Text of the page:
Most of the tutorial is self-explanatory.
There is an installed OS Debian Buster x64, DE - Gnome
Can I install Kicksecure XFCE?
What will be the result?
Will my system become Kicksecure XFCE? Where will DE - Gnome go? What will happen to the installed applications?
Or is there another way to do it from a simple Debian Buster -> Kicksecure XFCE or Gnome?
Most of the tutorial is self-explanatory.
yes follow the instructions on the wiki
A hardened virtual version of Debian
No. The Kicksecure host OS is still being developed and isn’t available for a general release yet
If you can use an internet connection during installation, start from the minimal netiso. Otherwise, you can get good results with the xfce cd. Both are at Debian’s download page.
What packages do I need to install from the Whonix repository to make my physical operating system look like Kicksecure?
In what order are these packages installed?
I already have a ready-made OS (DE Gnome) with installed applications. I want to make it more secure with Live-mode
Make sure that you have the Whonix repository enabled. Look for ‘grub-live’ and ‘grub-default-live’. If you want all the packages that Kicksecure uses, you really should try everything from a fresh install as noted.
Of course Live -mode is not the most important thing))
I didn’t fully understand what would happen to my host system if I install from the repository:
$ sudo apt-get install --no-install-recommends kicksecure-cli # And it’s not clear how to install XFCE?
- Will my OS be upgraded to Kicksecure?
- Will you be able to boot in Kicksecure mode?
Which packages will bring my OS as close as possible to Kicksecure?
Short answer: you would probably break it.
Kicksecure ATM relies a process called distro-morphing. It is built with certain dependencies and packages in mind, and makes deeper changes to the OS than just installing programs.
If you apply those packages to your existing system (especially as Kicksecure uses XFCE as a base and some LXQT) who knows what would happen? Your system could become unusable. I suggest you follow HulaHoop’s advice about how to install Kicksecure and install to an unused drive.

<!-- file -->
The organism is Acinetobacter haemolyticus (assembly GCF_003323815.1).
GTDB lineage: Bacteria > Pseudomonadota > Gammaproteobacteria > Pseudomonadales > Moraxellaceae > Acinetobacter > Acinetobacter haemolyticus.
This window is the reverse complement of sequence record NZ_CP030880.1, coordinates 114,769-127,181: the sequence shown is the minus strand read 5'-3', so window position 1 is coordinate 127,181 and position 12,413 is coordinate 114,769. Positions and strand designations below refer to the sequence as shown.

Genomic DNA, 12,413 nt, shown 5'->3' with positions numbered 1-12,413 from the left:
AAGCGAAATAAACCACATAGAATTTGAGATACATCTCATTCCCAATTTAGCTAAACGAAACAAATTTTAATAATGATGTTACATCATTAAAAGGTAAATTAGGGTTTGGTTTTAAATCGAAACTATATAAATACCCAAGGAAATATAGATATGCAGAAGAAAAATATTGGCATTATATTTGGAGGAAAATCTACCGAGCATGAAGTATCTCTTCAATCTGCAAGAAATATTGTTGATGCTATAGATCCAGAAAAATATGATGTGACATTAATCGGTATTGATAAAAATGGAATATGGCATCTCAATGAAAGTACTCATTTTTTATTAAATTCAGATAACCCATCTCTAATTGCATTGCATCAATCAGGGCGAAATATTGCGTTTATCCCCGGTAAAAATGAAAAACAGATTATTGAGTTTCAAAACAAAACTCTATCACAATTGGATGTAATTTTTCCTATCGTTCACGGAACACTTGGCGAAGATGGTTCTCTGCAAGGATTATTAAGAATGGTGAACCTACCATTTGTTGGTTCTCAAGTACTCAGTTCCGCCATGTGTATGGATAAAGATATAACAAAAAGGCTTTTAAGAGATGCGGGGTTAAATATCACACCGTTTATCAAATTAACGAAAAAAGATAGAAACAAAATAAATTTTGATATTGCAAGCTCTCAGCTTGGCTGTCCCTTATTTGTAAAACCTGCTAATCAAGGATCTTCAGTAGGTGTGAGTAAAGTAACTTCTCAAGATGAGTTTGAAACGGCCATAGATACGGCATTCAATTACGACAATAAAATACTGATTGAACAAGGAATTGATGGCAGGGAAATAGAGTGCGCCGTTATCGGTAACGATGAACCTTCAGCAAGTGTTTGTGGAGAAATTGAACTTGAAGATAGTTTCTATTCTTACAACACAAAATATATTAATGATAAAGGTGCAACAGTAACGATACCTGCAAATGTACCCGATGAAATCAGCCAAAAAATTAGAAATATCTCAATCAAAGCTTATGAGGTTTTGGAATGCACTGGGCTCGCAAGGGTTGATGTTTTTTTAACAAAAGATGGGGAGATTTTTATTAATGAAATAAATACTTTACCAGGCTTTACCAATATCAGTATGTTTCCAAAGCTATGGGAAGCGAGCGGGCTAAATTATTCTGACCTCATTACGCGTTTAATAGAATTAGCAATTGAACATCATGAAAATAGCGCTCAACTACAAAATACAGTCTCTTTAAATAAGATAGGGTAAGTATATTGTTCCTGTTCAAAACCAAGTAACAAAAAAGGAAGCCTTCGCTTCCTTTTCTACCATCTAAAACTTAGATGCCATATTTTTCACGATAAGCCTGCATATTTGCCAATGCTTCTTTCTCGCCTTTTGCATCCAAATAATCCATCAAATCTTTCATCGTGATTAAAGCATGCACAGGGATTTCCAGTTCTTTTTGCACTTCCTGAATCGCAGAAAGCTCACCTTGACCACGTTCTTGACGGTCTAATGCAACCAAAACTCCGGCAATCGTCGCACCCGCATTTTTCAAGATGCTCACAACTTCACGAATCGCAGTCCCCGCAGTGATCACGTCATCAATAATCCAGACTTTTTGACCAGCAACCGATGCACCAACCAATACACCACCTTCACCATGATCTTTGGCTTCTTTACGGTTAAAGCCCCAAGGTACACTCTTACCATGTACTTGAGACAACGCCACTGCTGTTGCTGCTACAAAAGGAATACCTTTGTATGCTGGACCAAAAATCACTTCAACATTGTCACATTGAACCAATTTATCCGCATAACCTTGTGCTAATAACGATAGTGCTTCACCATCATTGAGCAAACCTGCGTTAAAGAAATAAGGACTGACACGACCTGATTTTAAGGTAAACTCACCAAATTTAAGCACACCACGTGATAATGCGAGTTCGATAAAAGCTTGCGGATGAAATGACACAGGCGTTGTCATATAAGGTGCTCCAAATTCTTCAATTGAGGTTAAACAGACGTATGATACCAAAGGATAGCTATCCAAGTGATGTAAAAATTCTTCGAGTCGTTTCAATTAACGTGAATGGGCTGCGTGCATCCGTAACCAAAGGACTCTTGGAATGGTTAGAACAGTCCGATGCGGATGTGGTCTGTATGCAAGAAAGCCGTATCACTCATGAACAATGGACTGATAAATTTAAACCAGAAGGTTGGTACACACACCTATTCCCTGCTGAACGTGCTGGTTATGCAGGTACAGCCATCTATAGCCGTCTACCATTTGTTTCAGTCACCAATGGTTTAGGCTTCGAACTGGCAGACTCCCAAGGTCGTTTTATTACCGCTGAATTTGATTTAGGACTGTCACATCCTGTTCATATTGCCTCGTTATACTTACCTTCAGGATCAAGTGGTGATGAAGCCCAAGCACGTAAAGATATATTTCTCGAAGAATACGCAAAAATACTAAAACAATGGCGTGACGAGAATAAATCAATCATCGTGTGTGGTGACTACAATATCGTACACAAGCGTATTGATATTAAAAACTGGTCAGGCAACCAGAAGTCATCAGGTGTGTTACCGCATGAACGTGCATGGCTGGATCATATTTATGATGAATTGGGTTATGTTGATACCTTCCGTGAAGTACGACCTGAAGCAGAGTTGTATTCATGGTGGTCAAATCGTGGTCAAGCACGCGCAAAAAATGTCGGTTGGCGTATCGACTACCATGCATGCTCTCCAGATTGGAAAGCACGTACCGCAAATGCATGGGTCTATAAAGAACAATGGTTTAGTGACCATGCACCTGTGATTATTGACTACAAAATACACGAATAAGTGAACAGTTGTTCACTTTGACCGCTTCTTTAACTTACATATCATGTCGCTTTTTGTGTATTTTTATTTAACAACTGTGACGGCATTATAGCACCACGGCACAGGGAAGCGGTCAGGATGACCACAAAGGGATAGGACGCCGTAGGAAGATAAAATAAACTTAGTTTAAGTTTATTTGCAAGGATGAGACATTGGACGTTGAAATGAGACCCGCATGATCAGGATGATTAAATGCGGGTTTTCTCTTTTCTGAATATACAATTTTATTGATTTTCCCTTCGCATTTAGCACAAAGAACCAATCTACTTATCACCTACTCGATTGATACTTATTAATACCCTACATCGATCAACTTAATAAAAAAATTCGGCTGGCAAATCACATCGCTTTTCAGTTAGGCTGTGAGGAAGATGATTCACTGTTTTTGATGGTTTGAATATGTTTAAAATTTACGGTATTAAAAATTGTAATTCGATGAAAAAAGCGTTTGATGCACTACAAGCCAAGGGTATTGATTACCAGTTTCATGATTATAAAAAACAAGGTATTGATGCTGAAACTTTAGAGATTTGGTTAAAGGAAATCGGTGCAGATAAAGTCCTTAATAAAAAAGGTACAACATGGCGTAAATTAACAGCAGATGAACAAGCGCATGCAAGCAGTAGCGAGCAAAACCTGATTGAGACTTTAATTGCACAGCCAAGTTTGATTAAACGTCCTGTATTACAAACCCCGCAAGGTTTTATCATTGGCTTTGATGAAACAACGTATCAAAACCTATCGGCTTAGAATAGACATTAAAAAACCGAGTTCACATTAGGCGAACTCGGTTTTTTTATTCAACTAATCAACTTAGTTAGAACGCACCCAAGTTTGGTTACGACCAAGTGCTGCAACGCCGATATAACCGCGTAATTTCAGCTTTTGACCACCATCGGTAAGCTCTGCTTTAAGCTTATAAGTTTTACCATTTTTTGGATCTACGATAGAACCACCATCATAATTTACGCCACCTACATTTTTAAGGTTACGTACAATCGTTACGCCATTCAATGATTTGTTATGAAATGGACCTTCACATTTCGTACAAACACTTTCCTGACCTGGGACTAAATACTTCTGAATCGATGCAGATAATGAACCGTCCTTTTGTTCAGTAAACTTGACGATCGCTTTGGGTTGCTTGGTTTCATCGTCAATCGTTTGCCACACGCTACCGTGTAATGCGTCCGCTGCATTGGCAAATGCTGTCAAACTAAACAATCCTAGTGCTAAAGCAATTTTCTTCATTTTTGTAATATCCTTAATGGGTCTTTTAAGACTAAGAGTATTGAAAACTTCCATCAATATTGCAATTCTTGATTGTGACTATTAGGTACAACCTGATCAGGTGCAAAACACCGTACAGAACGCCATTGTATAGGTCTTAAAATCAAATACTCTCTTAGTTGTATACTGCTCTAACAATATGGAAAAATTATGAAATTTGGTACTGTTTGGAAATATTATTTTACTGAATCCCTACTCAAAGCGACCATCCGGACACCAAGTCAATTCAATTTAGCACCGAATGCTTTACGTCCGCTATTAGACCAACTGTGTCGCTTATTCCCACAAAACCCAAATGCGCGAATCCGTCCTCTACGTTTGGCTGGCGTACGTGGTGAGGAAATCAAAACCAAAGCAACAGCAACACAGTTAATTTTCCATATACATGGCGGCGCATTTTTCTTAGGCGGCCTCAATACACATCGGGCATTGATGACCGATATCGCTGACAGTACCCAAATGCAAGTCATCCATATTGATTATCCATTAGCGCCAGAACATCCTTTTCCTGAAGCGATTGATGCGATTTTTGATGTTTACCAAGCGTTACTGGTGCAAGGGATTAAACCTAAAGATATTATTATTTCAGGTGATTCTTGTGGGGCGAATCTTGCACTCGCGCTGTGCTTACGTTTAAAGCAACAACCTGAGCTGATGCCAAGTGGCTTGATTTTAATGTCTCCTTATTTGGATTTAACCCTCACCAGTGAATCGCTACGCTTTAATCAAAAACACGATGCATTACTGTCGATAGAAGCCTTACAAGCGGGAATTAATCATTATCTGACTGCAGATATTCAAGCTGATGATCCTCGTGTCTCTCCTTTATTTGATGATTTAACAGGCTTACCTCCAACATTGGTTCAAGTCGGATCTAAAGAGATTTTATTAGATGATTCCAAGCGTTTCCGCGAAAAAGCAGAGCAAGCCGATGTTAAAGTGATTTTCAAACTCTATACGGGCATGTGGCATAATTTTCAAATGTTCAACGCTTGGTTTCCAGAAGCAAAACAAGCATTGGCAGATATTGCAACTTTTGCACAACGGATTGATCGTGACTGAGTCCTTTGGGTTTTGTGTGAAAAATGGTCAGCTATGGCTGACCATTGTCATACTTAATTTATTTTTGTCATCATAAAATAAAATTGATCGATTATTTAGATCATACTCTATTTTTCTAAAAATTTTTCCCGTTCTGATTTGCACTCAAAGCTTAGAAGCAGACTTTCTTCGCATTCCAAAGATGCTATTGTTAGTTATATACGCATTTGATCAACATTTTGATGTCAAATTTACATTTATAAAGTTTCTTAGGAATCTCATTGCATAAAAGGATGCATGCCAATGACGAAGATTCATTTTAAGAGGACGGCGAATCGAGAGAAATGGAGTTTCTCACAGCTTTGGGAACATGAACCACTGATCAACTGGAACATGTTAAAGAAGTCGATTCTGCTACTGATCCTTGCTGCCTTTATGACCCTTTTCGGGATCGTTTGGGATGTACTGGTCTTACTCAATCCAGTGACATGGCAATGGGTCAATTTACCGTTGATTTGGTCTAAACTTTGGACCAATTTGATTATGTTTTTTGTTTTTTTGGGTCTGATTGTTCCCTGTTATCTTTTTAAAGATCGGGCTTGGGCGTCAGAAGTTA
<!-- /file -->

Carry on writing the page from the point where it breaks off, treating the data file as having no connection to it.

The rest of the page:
If you still want to proceed, make a backup of your OS before installing anything. If it does break, you will be glad you did.
I would not want to break the working system))
Therefore, there are so many questions.
The main page of the site https://www.whonix.org/ has a description:
- Live Mode
- Time Attack Defenses
- Kernel Self Protection Settings
- Advanced Firewall
The easy way is to install everything at once)) My opinion is Kicksecure
Setting up the system consists not only in installing packages, but also in configuring them correctly)))
You can learn more what the Kicksecure packages are actually doing.
After adding Kicksecure repository… and running
sudo apt update
apt-cache show kicksecure-
then press the tab key. It will hopefully show a list of packages. At time of writing but recommended when reading later to create the list for yourself.
kicksecure-base-files kicksecure-desktop-environment-essential-xfce kicksecure-cli kicksecure-network-conf kicksecure-cli-host kicksecure-network-conf-gui kicksecure-cli-vm kicksecure-packages-dependencies-pre kicksecure-dependencies-cli kicksecure-shared-host-xfce kicksecure-desktop-applications-recommended kicksecure-xfce kicksecure-desktop-applications-xfce kicksecure-xfce-host kicksecure-desktop-environment-essential-gui kicksecure-xfce-vm
Then run for example
apt-cache show kicksecure-xfce
Study the output. Look at the
Depends:. Re-run that command for any dependencies to learn more. Follow the chain of dependencies as far as you like to learn.
What is the situation if you use Kicksecure with other desktop environments?
There is no wiki page for that yet but similar to what happens when you use Whonix with other desktop environments. See:
What happens if you’re using Gnome you distro morph to Kicksecure Xfce?
Well, explore the simplified question first instead. What happens if you are using Gnome and install Xfce? Usually that works quite well. Display managers allow to login into either desktop environments - which is a display manager - not Kicksecure - feature.
But did I really test exactly installing Gnome first and then Kicksecure Xfce? No. Time is limited and there are too many combinations. Hence unsupported.
A better option might be to install
kicksecure-cli. What would you miss compared to
kicksecure-xfce? See . Miss anything critically security important? Probably not.
Is there any more clarification on this - Now that Secbrowser is defunct, when installed inside Debian I would think 1) the GUI (Xfce) install would install the Xfce apps that wold be included with the standard Kicksecure install? 2) The CLI install would include no apps at all, just make the necessary o/s adjustments / upgrades?
What advantage would there be to doing a clean Kicksecure install (vs install in Debain morphing) other than having a minimalist package without the bloat that may come witha other DE? If an install in Debian is done how do we check to see the proper o/s and system changes have been applied properly? Is there a command to system check?
Why is that required? Use .
Documented here just now:
Answered by creating a new wiki page for that just now: